Rising Sons Deli
Madison is still short on outside dining. While the options have improved dramatically with the recent sidewalk expansion around King Street, the city lags behind in the waterfront and rooftop scenes developed by other cities in the past decade. There are high hopes for the renovated Edgewater Hotel, which promises beachy enjoyment beyond the beer and college vibe of the Union Terrace.
But Madison does offer a number of outdoor hidden gems that are relatively under the radar compared to, say, Sardine's patio, the Great Dane beer garden downtown or Fresco's stellar rooftop views. These are spots to visit with family and friends -- places you may have forgotten about or never even knew existed.
In what must be the oddest, most urban-feeling outdoor patio in the city, Rising Sons Deli on State Street has a thin strip of outdoor tables in an enclosed courtyard that is an oasis of repose near campus. The high brick walls and funky atmosphere make it feel more like Brooklyn than Madison, and eating Thai/Lao cuisine in an area that's mostly burrito and sub shops feels downright subversive. The Drunken Noodles for $8 are a spicy good deal.
For more near-campus calm, the tree-shaded back patio at Indie Coffee on Regent is the spot to sit and read while devouring one of the shop's signature waffles. The friendly, relaxed-yet-speedy staff ensures that this is an ideal patio before or after a meeting, or for a breakfast with mom. A big, classic Belgian malted waffle will set you back a mere $4.25.
Barriques, just off the Square on West Washington, warrants inclusion in any list of patio sleepers simply because it offers bottles of wine at retail cost rather than at restaurant markup. This counts as one of the best-kept secrets downtown for what to do on a lazy afternoon, before dinner, or following a visit to the Farmers' Market. There's always a decent, relatively inexpensive rosé waiting in the cold case for under $15. Beware, there can be a corkage fee.
Perhaps downtown's best hidden gem is the shady back patio at Plaka Taverna. It isn't mentioned on the restaurant's website, so even longtime Madisonians may not know about it. The larger-than-expected wooden deck is peaceful and comfortable, and the beautifully plated Greek cuisine makes for perfect al fresco nosh. The patio transforms Plaka into a magical summer world of wine and stuffed grape leaves, consumed as they are meant to be -- outdoors.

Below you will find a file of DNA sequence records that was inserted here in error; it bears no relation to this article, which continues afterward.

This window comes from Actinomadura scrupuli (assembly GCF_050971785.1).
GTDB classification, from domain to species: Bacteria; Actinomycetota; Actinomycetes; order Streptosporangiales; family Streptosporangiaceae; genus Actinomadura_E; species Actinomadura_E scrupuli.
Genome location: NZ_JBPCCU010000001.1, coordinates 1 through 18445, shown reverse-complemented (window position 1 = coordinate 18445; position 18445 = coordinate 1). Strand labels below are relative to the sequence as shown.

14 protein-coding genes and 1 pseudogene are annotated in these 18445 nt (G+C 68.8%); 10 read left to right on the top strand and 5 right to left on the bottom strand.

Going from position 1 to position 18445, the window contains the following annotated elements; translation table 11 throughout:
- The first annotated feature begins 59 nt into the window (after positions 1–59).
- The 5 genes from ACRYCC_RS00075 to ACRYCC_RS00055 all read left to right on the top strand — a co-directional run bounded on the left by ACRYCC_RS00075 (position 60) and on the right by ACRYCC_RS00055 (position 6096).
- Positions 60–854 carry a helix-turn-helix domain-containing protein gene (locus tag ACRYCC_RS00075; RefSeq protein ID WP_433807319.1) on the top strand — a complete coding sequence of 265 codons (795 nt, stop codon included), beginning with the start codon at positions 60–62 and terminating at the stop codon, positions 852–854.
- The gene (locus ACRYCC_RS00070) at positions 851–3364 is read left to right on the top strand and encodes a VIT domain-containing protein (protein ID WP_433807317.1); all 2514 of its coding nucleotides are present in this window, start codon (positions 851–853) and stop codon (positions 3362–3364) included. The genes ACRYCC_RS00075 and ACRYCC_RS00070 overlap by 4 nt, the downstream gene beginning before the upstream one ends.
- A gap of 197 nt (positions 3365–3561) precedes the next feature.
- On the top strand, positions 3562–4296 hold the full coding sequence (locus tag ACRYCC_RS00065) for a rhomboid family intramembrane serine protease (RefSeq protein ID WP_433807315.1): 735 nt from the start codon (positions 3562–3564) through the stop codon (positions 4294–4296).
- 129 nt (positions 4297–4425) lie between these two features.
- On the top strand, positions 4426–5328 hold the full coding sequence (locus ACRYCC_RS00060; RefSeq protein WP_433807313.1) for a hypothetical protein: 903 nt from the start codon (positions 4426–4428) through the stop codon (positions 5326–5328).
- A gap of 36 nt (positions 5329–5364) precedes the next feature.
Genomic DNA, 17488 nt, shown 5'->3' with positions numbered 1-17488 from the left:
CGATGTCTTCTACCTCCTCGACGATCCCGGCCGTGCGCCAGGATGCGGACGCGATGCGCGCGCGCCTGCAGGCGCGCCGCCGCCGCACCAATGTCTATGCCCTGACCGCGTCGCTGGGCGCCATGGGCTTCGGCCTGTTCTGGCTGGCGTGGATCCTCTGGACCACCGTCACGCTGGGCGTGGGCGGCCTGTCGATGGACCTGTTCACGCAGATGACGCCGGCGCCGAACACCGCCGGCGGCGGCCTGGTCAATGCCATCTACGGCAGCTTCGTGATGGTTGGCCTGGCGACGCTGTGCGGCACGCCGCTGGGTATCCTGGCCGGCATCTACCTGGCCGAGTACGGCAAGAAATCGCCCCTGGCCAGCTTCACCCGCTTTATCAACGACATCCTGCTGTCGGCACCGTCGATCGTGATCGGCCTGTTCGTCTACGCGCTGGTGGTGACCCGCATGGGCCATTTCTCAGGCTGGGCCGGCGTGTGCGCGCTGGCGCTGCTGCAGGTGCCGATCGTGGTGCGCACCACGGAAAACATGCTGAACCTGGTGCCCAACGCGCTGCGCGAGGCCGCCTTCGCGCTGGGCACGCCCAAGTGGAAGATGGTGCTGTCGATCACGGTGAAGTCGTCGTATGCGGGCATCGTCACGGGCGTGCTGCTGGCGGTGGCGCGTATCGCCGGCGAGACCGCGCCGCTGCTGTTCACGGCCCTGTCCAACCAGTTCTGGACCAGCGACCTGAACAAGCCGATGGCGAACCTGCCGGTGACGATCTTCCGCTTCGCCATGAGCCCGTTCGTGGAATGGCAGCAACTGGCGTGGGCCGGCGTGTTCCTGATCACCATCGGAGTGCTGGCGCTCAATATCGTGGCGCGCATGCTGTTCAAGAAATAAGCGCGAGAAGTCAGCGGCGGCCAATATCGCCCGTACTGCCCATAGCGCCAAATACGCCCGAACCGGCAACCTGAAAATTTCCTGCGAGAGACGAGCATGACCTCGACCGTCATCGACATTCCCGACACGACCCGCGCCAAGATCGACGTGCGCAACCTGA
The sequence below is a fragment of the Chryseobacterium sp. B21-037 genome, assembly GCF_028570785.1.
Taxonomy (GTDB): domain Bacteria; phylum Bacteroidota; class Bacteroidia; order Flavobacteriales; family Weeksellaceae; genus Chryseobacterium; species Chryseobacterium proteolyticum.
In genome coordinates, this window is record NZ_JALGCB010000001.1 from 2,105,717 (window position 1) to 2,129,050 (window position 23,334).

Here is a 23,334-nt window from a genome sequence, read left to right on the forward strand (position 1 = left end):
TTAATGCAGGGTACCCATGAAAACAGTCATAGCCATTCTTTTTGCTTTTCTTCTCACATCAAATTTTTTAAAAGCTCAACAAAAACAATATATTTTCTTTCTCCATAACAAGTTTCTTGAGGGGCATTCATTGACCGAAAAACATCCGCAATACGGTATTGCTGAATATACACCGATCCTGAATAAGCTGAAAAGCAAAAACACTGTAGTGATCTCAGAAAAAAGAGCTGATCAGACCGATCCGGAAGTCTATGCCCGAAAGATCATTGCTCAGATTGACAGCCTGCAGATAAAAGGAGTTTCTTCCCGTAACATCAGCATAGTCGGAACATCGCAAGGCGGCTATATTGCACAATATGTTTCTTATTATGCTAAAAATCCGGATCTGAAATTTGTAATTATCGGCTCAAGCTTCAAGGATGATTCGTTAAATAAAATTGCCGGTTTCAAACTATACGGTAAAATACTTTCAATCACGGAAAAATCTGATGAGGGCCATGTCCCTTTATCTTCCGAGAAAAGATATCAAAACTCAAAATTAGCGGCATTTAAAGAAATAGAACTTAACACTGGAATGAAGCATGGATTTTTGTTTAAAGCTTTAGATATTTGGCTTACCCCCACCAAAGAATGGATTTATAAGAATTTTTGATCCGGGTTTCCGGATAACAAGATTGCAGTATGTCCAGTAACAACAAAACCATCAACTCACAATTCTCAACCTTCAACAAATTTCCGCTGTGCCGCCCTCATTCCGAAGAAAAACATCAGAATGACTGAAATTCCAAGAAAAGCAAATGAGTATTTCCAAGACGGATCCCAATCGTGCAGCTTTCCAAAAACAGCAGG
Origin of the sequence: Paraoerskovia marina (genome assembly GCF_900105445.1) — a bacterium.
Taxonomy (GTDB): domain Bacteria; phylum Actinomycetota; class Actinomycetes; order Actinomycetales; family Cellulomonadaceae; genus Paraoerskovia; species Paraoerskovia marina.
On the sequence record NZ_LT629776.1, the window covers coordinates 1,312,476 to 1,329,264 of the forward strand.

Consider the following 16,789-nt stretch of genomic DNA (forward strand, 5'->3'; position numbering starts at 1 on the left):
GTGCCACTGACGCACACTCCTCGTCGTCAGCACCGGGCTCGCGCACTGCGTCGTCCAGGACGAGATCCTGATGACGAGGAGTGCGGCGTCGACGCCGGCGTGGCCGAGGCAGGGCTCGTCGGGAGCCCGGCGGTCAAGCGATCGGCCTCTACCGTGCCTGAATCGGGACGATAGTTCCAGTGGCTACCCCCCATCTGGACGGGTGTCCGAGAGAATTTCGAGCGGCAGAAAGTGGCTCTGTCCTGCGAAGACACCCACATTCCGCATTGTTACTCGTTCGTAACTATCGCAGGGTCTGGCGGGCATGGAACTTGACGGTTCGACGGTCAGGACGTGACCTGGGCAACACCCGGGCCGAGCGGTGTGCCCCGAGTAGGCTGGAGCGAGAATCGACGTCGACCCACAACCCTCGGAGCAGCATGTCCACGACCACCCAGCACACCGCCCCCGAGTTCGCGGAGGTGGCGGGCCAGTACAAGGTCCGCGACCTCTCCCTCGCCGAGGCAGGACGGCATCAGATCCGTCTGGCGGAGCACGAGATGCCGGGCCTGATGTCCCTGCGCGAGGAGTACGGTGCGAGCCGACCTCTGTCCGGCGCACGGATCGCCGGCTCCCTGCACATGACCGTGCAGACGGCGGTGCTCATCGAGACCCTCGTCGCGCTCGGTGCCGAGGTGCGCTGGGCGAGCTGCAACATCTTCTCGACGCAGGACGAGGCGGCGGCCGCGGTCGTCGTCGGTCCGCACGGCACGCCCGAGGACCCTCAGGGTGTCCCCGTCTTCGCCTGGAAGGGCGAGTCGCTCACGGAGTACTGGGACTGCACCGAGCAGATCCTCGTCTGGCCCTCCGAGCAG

Another great deck is at Lakeside Street Coffee House. A glimpse of how beautiful Madison could be if it got its waterside dining act together, Lakeside is a coffee spot offering everything from Lazy Jane's scones to Asian Peanut Tofu sandwiches, right on Monona Bay. Have an iced coffee under the weeping willows and watch meditatively as the standing paddle-boarders try to stay aloft.
Why there aren't more accessible rooftop views in Madison is a real mystery, but the problem is partially solved by the third-floor terrace at Brickhouse Barbecue. There's better barbecue in town, but you're here for the huge tap beer list and the view anyway. If only there was a pool.
The Spot on East Johnson opened this winter only to immediately face the challenges of summer road construction. But you won't be bothered by it on the restaurant's cozy, secluded back patio. A nicely curated wine list is reason enough to bike or find parking on a nearby street. Bottles are half off on Mondays.
On the west side, Tony Frank's has more than doubled its outdoor seating this year, and the patio changes the feel of this otherwise dark tavern into a serious summertime scene. The well-known burger somehow tastes even better in the sun, and the big patio will put this beloved institution on the summer hangout map.
Veranda Restaurant and Wine Bar in Fitchburg is one of the few places you can get carpaccio and an Italian balsamic and strawberry cocktail outside, and it is the place to stop on the way to the utterly serene patio at the artsy Creamery Cafe in Paoli. The cafe's bucolic balcony overlooking the Sugar River is a treasured outdoor lunch spot that again underscores what Madison proper is missing: more restaurants on the water serving modern food with well-curated beverage lists.